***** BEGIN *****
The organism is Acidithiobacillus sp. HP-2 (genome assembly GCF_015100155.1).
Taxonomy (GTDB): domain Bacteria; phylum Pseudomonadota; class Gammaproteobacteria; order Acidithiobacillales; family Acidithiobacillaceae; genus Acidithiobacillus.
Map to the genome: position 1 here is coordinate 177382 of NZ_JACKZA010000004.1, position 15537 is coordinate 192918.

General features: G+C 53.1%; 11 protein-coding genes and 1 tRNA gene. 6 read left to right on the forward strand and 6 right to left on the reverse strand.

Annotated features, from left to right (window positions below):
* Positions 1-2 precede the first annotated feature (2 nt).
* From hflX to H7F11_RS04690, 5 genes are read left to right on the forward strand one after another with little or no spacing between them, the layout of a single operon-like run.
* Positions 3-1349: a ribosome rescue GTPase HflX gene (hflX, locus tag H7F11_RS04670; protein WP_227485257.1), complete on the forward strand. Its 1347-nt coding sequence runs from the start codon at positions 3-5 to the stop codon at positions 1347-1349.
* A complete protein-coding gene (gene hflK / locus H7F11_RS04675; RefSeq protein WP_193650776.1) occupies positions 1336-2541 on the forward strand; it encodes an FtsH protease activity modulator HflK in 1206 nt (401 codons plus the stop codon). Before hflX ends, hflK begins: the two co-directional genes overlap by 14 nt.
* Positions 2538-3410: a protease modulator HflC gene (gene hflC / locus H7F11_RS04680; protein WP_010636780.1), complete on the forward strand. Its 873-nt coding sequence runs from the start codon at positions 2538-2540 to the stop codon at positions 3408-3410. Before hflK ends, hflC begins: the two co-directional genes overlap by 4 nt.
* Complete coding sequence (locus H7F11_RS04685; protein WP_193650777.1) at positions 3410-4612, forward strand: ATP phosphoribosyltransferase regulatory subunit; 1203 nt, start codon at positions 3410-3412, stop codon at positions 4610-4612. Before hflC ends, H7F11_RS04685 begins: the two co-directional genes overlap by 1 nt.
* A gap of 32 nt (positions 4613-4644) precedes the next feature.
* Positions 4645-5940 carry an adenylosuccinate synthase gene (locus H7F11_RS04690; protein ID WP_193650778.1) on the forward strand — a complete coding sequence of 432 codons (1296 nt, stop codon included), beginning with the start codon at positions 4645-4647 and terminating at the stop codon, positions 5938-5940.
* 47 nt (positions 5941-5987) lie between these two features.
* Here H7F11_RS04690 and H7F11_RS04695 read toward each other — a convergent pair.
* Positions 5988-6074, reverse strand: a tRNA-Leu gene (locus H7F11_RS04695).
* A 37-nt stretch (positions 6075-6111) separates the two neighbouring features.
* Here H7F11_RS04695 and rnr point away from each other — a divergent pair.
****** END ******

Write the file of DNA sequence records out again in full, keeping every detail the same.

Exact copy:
The organism is Acidithiobacillus sp. HP-2 (genome assembly GCF_015100155.1).
Taxonomy (GTDB): domain Bacteria; phylum Pseudomonadota; class Gammaproteobacteria; order Acidithiobacillales; family Acidithiobacillaceae; genus Acidithiobacillus.
Map to the genome: position 1 here is coordinate 177382 of NZ_JACKZA010000004.1, position 15537 is coordinate 192918.

General features: G+C 53.1%; 11 protein-coding genes and 1 tRNA gene. 6 read left to right on the forward strand and 6 right to left on the reverse strand.

Annotated features, from left to right (window positions below):
* Positions 1-2 precede the first annotated feature (2 nt).
* From hflX to H7F11_RS04690, 5 genes are read left to right on the forward strand one after another with little or no spacing between them, the layout of a single operon-like run.
* Positions 3-1349: a ribosome rescue GTPase HflX gene (hflX, locus tag H7F11_RS04670; protein WP_227485257.1), complete on the forward strand. Its 1347-nt coding sequence runs from the start codon at positions 3-5 to the stop codon at positions 1347-1349.
* A complete protein-coding gene (gene hflK / locus H7F11_RS04675; RefSeq protein WP_193650776.1) occupies positions 1336-2541 on the forward strand; it encodes an FtsH protease activity modulator HflK in 1206 nt (401 codons plus the stop codon). Before hflX ends, hflK begins: the two co-directional genes overlap by 14 nt.
* Positions 2538-3410: a protease modulator HflC gene (gene hflC / locus H7F11_RS04680; protein WP_010636780.1), complete on the forward strand. Its 873-nt coding sequence runs from the start codon at positions 2538-2540 to the stop codon at positions 3408-3410. Before hflK ends, hflC begins: the two co-directional genes overlap by 4 nt.
* Complete coding sequence (locus H7F11_RS04685; protein WP_193650777.1) at positions 3410-4612, forward strand: ATP phosphoribosyltransferase regulatory subunit; 1203 nt, start codon at positions 3410-3412, stop codon at positions 4610-4612. Before hflC ends, H7F11_RS04685 begins: the two co-directional genes overlap by 1 nt.
* A gap of 32 nt (positions 4613-4644) precedes the next feature.
* Positions 4645-5940 carry an adenylosuccinate synthase gene (locus H7F11_RS04690; protein ID WP_193650778.1) on the forward strand — a complete coding sequence of 432 codons (1296 nt, stop codon included), beginning with the start codon at positions 4645-4647 and terminating at the stop codon, positions 5938-5940.
* 47 nt (positions 5941-5987) lie between these two features.
* Here H7F11_RS04690 and H7F11_RS04695 read toward each other — a convergent pair.
* Positions 5988-6074, reverse strand: a tRNA-Leu gene (locus H7F11_RS04695).
* A 37-nt stretch (positions 6075-6111) separates the two neighbouring features.
* Here H7F11_RS04695 and rnr point away from each other — a divergent pair.